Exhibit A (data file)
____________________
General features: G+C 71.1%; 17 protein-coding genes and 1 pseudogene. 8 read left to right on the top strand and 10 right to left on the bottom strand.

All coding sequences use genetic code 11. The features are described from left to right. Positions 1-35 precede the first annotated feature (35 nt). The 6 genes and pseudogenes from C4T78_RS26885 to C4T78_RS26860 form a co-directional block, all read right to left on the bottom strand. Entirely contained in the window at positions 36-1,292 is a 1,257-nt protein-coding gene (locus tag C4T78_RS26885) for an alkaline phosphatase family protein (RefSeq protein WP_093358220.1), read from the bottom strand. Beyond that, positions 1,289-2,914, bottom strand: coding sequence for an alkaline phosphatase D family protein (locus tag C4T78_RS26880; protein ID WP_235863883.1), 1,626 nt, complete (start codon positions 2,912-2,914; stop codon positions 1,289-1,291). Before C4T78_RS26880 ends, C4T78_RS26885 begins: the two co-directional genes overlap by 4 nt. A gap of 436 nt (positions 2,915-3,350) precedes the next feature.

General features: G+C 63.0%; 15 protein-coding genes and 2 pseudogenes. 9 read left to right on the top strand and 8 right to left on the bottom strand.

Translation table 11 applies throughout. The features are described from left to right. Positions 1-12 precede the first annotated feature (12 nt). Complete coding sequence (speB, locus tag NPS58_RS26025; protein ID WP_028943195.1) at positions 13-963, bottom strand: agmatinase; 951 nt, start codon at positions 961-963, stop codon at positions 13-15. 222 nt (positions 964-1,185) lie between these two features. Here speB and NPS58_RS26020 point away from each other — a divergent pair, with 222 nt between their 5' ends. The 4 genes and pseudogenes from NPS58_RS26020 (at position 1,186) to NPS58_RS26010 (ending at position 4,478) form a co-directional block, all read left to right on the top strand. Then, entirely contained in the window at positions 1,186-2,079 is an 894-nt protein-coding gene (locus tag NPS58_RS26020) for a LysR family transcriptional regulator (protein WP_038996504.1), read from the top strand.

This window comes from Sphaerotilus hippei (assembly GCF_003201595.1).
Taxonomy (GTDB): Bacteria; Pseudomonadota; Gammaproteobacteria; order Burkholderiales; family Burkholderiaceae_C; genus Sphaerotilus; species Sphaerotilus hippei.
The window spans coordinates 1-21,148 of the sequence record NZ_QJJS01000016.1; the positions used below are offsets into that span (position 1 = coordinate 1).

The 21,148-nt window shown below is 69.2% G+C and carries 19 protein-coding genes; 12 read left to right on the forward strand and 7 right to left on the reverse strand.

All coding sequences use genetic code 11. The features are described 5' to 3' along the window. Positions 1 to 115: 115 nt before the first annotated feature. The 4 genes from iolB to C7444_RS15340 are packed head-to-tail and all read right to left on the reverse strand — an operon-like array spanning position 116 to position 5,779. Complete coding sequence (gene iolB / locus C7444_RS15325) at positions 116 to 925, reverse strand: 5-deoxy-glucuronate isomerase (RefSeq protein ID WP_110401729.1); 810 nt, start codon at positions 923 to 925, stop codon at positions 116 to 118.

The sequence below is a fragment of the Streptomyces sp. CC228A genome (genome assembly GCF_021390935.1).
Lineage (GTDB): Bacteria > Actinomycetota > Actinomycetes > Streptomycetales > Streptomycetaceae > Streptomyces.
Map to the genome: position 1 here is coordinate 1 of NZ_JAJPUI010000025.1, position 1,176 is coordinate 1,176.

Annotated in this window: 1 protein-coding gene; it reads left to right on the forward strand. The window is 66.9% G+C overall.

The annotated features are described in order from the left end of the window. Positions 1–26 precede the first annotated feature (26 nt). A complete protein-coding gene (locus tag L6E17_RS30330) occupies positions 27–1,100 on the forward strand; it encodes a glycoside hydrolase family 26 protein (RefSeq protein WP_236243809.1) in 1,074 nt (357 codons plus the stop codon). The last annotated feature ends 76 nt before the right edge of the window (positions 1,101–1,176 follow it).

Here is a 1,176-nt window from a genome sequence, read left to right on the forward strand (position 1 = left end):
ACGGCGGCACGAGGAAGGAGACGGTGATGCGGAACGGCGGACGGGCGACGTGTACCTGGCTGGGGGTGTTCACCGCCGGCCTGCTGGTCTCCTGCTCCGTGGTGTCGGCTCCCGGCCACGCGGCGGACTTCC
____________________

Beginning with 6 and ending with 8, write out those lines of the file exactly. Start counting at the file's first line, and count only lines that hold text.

Taxonomy (GTDB): Bacteria; Pseudomonadota; Gammaproteobacteria; order Burkholderiales; family Burkholderiaceae_C; genus Sphaerotilus; species Sphaerotilus hippei.
The window spans coordinates 1-21,148 of the sequence record NZ_QJJS01000016.1; the positions used below are offsets into that span (position 1 = coordinate 1).

The 21,148-nt window shown below is 69.2% G+C and carries 19 protein-coding genes; 12 read left to right on the forward strand and 7 right to left on the reverse strand.